Phillipsite and Al-tobermorite mineral cements produced through low-temperature water-rock reactions in Roman marine concrete

@article{Jackson2017PhillipsiteAA,
  title={Phillipsite and Al-tobermorite mineral cements produced through low-temperature water-rock reactions in Roman marine concrete},
  author={Marie D. Jackson and Sean Mulcahy and Heng Chen and Yao Li and Qinfei Li and Piergiulio Cappelletti and H. R. Wenk},
  journal={American Mineralogist},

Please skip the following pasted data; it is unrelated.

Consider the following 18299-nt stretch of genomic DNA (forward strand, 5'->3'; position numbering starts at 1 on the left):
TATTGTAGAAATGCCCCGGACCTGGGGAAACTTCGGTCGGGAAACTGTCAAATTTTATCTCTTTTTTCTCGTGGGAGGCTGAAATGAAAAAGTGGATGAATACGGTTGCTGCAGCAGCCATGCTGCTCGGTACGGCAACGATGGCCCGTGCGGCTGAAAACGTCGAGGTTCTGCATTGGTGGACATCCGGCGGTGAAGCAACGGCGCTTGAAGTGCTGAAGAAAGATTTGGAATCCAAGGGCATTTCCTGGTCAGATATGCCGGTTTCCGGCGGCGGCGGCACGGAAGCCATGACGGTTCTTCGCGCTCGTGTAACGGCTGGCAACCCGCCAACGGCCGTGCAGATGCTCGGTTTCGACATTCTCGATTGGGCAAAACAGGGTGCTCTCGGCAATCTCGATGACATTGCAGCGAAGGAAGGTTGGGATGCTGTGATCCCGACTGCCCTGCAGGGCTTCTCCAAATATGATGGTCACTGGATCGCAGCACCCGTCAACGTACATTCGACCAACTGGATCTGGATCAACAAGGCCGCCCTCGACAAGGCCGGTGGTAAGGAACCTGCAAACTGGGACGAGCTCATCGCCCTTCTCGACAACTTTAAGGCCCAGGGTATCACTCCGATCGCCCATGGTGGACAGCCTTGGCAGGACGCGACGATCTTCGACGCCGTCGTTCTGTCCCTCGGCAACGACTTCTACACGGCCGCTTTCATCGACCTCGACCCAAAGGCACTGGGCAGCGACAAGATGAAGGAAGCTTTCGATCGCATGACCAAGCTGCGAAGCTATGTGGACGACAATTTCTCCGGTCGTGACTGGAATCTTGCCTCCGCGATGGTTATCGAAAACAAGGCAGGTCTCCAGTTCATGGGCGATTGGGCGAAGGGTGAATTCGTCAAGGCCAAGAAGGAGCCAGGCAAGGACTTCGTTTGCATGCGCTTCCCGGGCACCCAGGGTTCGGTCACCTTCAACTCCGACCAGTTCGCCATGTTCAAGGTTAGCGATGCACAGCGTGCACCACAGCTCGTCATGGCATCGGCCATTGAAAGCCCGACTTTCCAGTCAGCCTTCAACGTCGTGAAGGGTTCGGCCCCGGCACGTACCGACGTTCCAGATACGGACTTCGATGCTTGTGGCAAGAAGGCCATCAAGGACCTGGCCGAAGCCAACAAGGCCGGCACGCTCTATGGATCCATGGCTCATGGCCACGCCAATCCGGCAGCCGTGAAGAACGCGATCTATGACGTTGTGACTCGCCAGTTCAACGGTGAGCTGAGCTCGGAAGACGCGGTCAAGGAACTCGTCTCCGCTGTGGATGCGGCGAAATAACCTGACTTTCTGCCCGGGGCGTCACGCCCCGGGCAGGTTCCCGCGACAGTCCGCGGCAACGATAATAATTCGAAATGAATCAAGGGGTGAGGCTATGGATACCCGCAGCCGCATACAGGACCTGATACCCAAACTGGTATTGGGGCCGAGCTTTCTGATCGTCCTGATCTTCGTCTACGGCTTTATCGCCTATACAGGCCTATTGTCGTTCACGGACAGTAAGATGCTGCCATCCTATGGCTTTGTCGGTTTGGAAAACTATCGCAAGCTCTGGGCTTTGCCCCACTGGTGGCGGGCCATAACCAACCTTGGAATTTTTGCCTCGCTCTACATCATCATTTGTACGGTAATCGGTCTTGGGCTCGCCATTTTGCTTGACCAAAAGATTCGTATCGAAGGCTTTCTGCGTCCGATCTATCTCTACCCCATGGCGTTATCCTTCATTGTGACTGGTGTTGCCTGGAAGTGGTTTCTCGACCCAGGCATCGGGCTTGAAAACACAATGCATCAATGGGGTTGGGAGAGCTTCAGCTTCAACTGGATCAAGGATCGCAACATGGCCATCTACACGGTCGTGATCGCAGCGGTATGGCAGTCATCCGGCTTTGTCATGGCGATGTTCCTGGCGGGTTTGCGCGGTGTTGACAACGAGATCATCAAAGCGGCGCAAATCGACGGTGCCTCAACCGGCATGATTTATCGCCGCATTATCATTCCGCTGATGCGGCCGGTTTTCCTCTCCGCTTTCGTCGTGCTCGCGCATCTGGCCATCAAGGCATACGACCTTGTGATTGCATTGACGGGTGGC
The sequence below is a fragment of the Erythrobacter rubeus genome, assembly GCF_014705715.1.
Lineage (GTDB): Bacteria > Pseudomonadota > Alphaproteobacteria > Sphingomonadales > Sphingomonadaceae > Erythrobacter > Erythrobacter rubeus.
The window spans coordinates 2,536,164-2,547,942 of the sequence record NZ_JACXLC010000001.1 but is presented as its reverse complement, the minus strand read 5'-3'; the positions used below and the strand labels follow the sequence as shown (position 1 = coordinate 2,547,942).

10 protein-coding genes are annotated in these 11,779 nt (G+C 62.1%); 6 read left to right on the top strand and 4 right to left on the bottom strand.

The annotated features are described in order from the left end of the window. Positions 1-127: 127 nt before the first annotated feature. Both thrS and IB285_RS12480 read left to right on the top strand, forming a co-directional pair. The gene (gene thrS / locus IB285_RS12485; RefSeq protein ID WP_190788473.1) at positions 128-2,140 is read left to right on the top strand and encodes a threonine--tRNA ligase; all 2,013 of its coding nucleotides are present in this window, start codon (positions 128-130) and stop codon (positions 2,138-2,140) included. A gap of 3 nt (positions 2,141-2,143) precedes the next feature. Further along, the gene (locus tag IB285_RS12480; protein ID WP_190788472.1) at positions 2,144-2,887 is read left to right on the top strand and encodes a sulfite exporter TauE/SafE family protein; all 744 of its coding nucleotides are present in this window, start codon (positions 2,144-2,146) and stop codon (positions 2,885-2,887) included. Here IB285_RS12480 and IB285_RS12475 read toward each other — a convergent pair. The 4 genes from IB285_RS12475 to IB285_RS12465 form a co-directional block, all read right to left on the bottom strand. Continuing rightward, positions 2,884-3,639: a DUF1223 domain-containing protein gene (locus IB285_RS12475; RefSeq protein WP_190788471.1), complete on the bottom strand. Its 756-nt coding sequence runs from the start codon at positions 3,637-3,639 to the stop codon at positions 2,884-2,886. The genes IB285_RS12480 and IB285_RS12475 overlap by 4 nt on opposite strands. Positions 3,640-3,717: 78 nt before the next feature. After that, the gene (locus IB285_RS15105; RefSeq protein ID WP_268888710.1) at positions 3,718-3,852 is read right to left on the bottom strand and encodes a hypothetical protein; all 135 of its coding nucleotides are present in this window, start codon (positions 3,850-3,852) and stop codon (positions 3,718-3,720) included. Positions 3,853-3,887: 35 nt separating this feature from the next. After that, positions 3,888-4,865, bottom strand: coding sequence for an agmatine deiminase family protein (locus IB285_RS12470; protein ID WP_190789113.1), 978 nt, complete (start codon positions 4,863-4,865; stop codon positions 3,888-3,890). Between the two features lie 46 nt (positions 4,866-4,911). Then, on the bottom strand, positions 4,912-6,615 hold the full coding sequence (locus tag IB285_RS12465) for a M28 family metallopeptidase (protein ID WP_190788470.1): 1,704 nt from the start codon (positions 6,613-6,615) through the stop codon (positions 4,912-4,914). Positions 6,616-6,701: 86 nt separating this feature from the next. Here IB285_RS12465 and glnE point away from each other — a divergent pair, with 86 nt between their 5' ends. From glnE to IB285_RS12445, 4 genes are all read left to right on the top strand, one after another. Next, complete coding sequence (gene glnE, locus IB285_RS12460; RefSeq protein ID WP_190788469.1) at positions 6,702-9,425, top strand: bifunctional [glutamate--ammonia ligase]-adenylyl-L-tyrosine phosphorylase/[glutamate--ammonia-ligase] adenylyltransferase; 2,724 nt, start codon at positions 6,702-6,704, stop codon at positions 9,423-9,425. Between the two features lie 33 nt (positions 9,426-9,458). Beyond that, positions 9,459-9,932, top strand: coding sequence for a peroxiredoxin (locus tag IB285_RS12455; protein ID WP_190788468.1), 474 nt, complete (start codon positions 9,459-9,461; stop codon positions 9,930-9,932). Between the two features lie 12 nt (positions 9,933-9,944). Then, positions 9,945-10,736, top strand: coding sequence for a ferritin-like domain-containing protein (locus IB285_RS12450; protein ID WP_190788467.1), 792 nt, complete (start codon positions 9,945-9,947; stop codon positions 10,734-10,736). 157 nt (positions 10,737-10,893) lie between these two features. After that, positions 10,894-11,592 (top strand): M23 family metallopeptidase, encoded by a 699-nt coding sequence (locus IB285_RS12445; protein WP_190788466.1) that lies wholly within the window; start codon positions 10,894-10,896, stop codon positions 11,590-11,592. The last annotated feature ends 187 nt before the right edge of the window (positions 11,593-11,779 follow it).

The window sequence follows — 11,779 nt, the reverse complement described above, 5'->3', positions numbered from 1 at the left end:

year={2017},
  volume={102},
  pages={1435 - 1450}
}
Abstract Pozzolanic reaction of volcanic ash with hydrated lime is thought to dominate the cementing fabric and durability of 2000-year-old Roman harbor concrete. Pliny the Elder, however, in first century CE emphasized rock-like cementitious processes involving volcanic ash (pulvis) “that as soon as it comes into contact with the waves of the sea and is submerged becomes a single stone mass (fierem unum lapidem), impregnable to the waves and every day stronger” (Naturalis Historia 35.166… 
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